Monthly Archives: July 2007
When did we lose the presumption of innocence in this country? When did we become so quick to judge and condemn our fellow citizens?
Tank Won't Face DUI Charge
Chicago, IL. Chicago Sun-Times, July 6 – The Arizona bust that got Tank Johnson booted from the Chicago Bears will not result in criminal charges, police said Thursday.
Sgt. Andrew Duncan of the Gilbert, Ariz., police said Johnson will not be prosecuted following a June arrest for allegedly driving under the influence. A blood test later revealed Johnson was not legally drunk…
The Bears cut Johnson three days after the Arizona arrest, with officials saying they were "embarrassed" by the lineman's actions.
So Mr. Johnson was fired from his job as an athlete with the Chicago Bears beccause….well, because he was arrested. He wasn't charged with or convicted of a crime. He was just arrested. And that was enough.
Do you recall the arrest of the Duke University lacrosse players for gang rape? Turns out they were all innocent, railroaded by a politically ambitious D.A. But the possibility of innocence sure didn't stop the University administration from quickly throwing the students out in disgrace.
I'm not even talking about the attitudes of police, prosecutors and judges in today's assembly line criminal justice system. I'm talking about you and me. As Pogo used to say, "I have met the enemy, and he is us."
Every DUI defense attorney knows when he is in trial that he is facing a jury brainwashed by Mothers Against Drunk Driving's massive, hysterical and never-ending chorus, and simmering with frustration and anger from the daily bombardment of news reporting crime, violence and corruption. Every defense attorney knows the look in jurors' eyes at the start of a trial: "So prove to me he's innocent". As more than one juror has commented to me after a trial, "If he's innocent, what's he doing here?"
But this only happens to other people, right? Keep believing that — when you are stopped and arrested because of alcohol on your breath from only a drink or two.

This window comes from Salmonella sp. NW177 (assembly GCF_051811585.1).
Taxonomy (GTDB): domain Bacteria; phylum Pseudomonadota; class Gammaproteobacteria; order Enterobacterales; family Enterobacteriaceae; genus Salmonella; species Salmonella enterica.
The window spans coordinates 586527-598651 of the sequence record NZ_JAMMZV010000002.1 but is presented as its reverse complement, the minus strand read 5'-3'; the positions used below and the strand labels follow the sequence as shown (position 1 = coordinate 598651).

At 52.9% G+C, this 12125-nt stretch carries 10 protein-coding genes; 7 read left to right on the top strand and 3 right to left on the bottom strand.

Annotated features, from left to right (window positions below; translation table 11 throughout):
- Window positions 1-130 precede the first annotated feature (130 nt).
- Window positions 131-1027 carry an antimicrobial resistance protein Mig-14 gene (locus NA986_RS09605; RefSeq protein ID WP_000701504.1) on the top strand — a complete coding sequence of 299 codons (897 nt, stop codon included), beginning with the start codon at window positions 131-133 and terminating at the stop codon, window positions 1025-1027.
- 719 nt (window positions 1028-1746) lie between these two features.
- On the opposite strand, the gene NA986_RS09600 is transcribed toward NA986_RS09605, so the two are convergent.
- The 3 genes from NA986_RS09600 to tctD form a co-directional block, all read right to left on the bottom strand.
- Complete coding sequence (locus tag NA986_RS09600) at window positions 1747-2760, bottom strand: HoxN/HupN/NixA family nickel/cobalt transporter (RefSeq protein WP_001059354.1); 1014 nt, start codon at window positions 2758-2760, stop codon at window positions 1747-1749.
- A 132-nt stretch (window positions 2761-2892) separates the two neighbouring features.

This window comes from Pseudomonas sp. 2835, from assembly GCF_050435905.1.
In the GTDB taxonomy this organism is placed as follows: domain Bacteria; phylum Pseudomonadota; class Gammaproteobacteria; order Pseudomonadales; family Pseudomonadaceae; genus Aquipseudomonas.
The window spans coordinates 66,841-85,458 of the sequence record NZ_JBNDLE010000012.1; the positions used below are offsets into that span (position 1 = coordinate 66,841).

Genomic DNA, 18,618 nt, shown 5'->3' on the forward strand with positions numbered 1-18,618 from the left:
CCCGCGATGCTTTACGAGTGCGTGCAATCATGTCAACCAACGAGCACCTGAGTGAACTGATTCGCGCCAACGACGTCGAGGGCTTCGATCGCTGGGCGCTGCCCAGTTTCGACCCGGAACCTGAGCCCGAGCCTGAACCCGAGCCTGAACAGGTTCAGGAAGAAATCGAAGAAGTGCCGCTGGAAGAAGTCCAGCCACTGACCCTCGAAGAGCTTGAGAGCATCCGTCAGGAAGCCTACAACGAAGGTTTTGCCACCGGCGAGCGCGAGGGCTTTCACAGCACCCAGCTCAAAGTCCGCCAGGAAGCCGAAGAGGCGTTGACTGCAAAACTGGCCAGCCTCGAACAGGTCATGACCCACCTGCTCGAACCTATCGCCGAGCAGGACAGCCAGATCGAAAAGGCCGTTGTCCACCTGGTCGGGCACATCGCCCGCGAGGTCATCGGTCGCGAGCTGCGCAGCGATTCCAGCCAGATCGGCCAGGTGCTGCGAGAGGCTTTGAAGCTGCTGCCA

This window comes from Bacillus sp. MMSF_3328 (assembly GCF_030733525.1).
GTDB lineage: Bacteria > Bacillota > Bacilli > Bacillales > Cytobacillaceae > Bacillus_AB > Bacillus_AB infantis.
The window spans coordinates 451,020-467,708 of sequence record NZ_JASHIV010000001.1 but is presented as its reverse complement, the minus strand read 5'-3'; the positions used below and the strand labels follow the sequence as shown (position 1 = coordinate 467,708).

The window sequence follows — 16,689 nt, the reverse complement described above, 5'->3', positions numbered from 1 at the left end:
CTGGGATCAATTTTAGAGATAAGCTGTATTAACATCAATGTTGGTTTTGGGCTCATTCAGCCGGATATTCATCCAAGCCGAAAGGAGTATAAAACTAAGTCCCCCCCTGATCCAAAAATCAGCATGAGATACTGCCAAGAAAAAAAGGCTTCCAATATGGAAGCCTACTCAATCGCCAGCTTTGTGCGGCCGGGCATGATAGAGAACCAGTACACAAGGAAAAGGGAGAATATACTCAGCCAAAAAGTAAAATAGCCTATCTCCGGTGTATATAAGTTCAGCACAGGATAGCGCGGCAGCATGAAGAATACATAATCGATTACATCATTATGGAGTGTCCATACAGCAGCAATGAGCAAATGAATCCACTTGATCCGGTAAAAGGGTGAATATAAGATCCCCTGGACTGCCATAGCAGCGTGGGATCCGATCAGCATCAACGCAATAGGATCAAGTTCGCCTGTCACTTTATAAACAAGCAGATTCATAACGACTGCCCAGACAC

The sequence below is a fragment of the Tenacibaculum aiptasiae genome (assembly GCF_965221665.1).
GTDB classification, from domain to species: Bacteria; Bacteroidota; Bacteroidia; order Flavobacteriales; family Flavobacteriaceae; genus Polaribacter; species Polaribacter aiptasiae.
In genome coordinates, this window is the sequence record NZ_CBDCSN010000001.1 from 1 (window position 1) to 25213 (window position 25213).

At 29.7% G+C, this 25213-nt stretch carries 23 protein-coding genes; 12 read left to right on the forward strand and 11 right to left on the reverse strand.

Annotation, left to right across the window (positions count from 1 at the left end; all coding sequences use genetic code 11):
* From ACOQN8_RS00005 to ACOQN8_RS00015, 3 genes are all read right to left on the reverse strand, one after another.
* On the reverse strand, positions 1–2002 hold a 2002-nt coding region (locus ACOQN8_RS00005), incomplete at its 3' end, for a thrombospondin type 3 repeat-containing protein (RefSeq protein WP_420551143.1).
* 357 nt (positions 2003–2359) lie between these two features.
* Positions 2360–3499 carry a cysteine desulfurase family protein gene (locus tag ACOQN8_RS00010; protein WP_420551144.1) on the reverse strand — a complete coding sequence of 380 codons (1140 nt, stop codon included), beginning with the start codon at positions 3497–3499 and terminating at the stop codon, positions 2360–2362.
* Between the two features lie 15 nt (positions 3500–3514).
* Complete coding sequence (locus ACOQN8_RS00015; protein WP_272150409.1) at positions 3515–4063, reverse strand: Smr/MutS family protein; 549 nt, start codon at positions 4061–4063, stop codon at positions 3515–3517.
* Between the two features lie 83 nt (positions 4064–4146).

I've been prosecuting and defending criminal cases for most of 38 years, and it didn't used to be this way. What happened?
It is difficult for members of the public to recognize and appreciate the degree to which a double standard exists in the drunk driving field. The laws are increasingly unrealistic, procedures unfair, evidence unreliable and constitutional protections largely ignored. An example of this was demonstrated in a United States Supreme Court decision three years ago (Leocal v. Ashcroft, 543 U.S. 1).
The Court was faced with the appeal of Josue Leocal, a lawful permanent resident of 20 years, who pleaded guilty to DUI with injury. As a result, the Immigration and Naturalization Service (INS) commenced proceedings to have him deported as an alien convicted of an â€œaggravated felonyâ€. The INS regulations defined an aggravated felony as â€œa crime of violenceâ€, which in turn is defined as â€œan offense that has as an element the useâ€¦of physical force against the person or property of another.â€ An Immigration Judge ordered the deportation, and the Board of Immigration Appeals upheld the order. Leocal went to the U.S. Court of Appeals, which promptly denied his petition for review.
Fortunately, the Supreme Court reversed the deportation order. In a rare unanimous decision, the Court stated the obvious: DUI is not a crime of violence, even if someone is injured in its commission. A deportable â€œcrime of violenceâ€, the Court said, required â€œa higher mens rea [mental state] than the merely accidental or negligent conduct involved in a DUI offense.â€ In other words, the requirement of â€œthe use of physical force againstâ€ a person necessarily involves the intent to use that force. Put simply: How can you be accidentally violent?
The point here, of course, is that the everyone right up to the Supreme Court of the United States was perfectly willing to twist the clear wording of the law when the politically unpopular crime of drunk driving was involved. At every level, the nationsâ€™s agencies and courts pretended that a crime clearly involving no intent was, in fact, a crime involving the intentional commission of a violent act against someone.